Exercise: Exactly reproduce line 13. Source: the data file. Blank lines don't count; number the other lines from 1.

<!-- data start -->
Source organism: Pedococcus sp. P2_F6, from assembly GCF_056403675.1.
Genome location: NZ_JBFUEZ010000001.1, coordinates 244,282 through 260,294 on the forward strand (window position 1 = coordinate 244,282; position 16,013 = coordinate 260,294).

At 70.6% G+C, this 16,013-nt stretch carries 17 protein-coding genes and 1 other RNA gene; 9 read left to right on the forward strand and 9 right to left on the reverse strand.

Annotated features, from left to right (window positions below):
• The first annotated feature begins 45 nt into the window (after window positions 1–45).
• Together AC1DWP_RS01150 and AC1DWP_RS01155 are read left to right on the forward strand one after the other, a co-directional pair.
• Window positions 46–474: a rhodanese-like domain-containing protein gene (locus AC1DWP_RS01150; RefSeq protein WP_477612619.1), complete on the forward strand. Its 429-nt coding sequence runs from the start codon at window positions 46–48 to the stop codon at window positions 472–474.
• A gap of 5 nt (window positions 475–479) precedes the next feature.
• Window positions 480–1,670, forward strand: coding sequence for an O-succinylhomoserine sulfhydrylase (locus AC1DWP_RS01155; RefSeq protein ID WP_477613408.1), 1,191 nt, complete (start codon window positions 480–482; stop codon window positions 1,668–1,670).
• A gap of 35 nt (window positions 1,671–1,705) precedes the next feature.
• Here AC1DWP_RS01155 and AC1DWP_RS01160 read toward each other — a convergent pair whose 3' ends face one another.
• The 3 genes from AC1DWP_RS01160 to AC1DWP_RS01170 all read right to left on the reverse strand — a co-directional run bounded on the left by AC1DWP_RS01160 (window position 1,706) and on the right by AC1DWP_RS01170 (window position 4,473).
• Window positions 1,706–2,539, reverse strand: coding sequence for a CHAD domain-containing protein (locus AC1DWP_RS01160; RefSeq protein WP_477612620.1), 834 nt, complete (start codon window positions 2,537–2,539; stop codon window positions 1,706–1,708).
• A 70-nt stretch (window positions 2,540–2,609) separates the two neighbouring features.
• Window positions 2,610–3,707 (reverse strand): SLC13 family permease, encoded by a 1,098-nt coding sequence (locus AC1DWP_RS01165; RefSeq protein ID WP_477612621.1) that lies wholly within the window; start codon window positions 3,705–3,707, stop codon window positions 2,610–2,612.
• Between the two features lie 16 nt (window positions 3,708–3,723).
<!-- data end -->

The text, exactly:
• Window positions 1,706–2,539, reverse strand: coding sequence for a CHAD domain-containing protein (locus AC1DWP_RS01160; RefSeq protein WP_477612620.1), 834 nt, complete (start codon window positions 2,537–2,539; stop codon window positions 1,706–1,708).